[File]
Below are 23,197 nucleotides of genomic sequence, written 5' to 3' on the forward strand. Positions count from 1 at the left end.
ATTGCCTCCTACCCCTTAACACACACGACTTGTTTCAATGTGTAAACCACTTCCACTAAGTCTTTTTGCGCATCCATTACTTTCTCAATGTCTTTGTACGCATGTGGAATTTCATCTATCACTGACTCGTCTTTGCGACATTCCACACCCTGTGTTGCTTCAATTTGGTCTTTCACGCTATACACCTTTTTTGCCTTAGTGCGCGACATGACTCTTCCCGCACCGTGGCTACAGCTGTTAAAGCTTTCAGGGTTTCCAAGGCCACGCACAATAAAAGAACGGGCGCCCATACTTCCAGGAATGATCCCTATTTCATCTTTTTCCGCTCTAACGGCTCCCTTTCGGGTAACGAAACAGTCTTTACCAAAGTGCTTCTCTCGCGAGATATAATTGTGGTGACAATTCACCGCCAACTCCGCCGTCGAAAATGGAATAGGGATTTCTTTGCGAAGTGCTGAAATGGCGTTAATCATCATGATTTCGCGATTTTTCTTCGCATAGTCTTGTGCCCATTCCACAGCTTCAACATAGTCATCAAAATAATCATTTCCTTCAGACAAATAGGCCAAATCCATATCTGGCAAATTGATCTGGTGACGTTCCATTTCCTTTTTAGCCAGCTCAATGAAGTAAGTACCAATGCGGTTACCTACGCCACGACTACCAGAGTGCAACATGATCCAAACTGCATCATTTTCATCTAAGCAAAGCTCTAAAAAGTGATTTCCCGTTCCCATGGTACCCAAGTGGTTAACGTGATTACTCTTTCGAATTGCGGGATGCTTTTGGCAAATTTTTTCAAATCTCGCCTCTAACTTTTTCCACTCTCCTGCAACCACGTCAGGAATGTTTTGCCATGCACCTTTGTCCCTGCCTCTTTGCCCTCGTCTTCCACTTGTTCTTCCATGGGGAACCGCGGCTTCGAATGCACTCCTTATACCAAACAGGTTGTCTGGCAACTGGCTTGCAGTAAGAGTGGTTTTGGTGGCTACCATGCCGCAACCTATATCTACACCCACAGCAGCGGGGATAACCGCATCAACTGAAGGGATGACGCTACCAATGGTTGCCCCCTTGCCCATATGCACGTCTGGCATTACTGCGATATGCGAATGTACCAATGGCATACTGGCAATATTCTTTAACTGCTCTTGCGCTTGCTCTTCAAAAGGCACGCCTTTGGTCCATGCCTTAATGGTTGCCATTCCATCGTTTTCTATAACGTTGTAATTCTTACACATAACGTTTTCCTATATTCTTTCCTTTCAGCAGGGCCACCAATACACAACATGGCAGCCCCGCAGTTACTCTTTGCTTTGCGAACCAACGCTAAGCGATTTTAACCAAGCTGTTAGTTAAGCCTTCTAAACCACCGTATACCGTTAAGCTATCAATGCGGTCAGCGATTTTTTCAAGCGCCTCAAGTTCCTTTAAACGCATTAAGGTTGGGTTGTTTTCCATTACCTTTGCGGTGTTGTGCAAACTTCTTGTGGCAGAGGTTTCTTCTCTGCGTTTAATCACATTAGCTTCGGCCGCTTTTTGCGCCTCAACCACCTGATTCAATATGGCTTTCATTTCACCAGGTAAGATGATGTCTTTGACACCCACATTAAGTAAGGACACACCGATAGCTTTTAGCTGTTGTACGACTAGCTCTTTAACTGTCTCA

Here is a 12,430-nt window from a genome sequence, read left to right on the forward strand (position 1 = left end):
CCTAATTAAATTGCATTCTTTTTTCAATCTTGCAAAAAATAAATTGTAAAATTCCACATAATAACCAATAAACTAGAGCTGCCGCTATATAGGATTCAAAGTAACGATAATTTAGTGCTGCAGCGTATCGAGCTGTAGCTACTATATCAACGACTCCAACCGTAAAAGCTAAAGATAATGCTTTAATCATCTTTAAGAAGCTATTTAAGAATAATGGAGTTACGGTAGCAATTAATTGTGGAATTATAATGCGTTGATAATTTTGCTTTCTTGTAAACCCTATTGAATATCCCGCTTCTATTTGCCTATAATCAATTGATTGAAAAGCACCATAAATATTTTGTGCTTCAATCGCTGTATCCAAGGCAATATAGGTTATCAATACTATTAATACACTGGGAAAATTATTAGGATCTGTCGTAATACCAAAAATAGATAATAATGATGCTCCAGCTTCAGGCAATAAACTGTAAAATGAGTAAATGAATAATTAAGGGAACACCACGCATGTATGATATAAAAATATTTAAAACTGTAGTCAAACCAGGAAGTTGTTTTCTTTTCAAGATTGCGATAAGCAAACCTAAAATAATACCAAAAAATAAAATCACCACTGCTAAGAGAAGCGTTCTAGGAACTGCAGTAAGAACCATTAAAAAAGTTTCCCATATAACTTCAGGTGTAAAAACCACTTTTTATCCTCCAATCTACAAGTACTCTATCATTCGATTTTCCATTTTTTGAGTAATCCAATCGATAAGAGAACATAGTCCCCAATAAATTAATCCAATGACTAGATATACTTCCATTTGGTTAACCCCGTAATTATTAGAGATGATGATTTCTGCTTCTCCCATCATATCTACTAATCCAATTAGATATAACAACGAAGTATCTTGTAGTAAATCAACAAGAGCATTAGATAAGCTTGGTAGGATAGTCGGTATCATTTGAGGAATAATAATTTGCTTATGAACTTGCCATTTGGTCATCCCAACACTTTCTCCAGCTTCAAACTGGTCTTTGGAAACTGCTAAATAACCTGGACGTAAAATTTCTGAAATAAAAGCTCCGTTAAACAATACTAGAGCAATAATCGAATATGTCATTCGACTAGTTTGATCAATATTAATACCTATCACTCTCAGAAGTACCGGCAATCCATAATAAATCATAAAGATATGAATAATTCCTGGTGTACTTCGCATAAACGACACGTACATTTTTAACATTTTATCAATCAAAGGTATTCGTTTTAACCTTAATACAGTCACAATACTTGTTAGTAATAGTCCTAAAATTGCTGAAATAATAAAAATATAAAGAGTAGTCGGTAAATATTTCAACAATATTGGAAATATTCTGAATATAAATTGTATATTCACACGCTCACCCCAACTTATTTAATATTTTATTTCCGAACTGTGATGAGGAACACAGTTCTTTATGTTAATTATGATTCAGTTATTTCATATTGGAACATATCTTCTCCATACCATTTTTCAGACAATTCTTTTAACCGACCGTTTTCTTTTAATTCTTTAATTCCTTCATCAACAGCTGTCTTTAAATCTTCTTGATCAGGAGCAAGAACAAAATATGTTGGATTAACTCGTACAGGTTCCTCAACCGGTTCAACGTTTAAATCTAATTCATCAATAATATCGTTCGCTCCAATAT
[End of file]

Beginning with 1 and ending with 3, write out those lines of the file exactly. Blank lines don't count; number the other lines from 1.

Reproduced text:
Below are 23,197 nucleotides of genomic sequence, written 5' to 3' on the forward strand. Positions count from 1 at the left end.
ATTGCCTCCTACCCCTTAACACACACGACTTGTTTCAATGTGTAAACCACTTCCACTAAGTCTTTTTGCGCATCCATTACTTTCTCAATGTCTTTGTACGCATGTGGAATTTCATCTATCACTGACTCGTCTTTGCGACATTCCACACCCTGTGTTGCTTCAATTTGGTCTTTCACGCTATACACCTTTTTTGCCTTAGTGCGCGACATGACTCTTCCCGCACCGTGGCTACAGCTGTTAAAGCTTTCAGGGTTTCCAAGGCCACGCACAATAAAAGAACGGGCGCCCATACTTCCAGGAATGATCCCTATTTCATCTTTTTCCGCTCTAACGGCTCCCTTTCGGGTAACGAAACAGTCTTTACCAAAGTGCTTCTCTCGCGAGATATAATTGTGGTGACAATTCACCGCCAACTCCGCCGTCGAAAATGGAATAGGGATTTCTTTGCGAAGTGCTGAAATGGCGTTAATCATCATGATTTCGCGATTTTTCTTCGCATAGTCTTGTGCCCATTCCACAGCTTCAACATAGTCATCAAAATAATCATTTCCTTCAGACAAATAGGCCAAATCCATATCTGGCAAATTGATCTGGTGACGTTCCATTTCCTTTTTAGCCAGCTCAATGAAGTAAGTACCAATGCGGTTACCTACGCCACGACTACCAGAGTGCAACATGATCCAAACTGCATCATTTTCATCTAAGCAAAGCTCTAAAAAGTGATTTCCCGTTCCCATGGTACCCAAGTGGTTAACGTGATTACTCTTTCGAATTGCGGGATGCTTTTGGCAAATTTTTTCAAATCTCGCCTCTAACTTTTTCCACTCTCCTGCAACCACGTCAGGAATGTTTTGCCATGCACCTTTGTCCCTGCCTCTTTGCCCTCGTCTTCCACTTGTTCTTCCATGGGGAACCGCGGCTTCGAATGCACTCCTTATACCAAACAGGTTGTCTGGCAACTGGCTTGCAGTAAGAGTGGTTTTGGTGGCTACCATGCCGCAACCTATATCTACACCCACAGCAGCGGGGATAACCGCATCAACTGAAGGGATGACGCTACCAATGGTTGCCCCCTTGCCCATATGCACGTCTGGCATTACTGCGATATGCGAATGTACCAATGGCATACTGGCAATATTCTTTAACTGCTCTTGCGCTTGCTCTTCAAAAGGCACGCCTTTGGTCCATGCCTTAATGGTTGCCATTCCATCGTTTTCTATAACGTTGTAATTCTTACACATAACGTTTTCCTATATTCTTTCCTTTCAGCAGGGCCACCAATACACAACATGGCAGCCCCGCAGTTACTCTTTGCTTTGCGAACCAACGCTAAGCGATTTTAACCAAGCTGTTAGTTAAGCCTTCTAAACCACCGTATACCGTTAAGCTATCAATGCGGTCAGCGATTTTTTCAAGCGCCTCAAGTTCCTTTAAACGCATTAAGGTTGGGTTGTTTTCCATTACCTTTGCGGTGTTGTGCAAACTTCTTGTGGCAGAGGTTTCTTCTCTGCGTTTAATCACATTAGCTTCGGCCGCTTTTTGCGCCTCAACCACCTGATTCAATATGGCTTTCATTTCACCAGGTAAGATGATGTCTTTGACACCCACATTAAGTAAGGACACACCGATAGCTTTTAGCTGTTGTACGACTAGCTCTTTAACTGTCTCA

Here is a 12,430-nt window from a genome sequence, read left to right on the forward strand (position 1 = left end):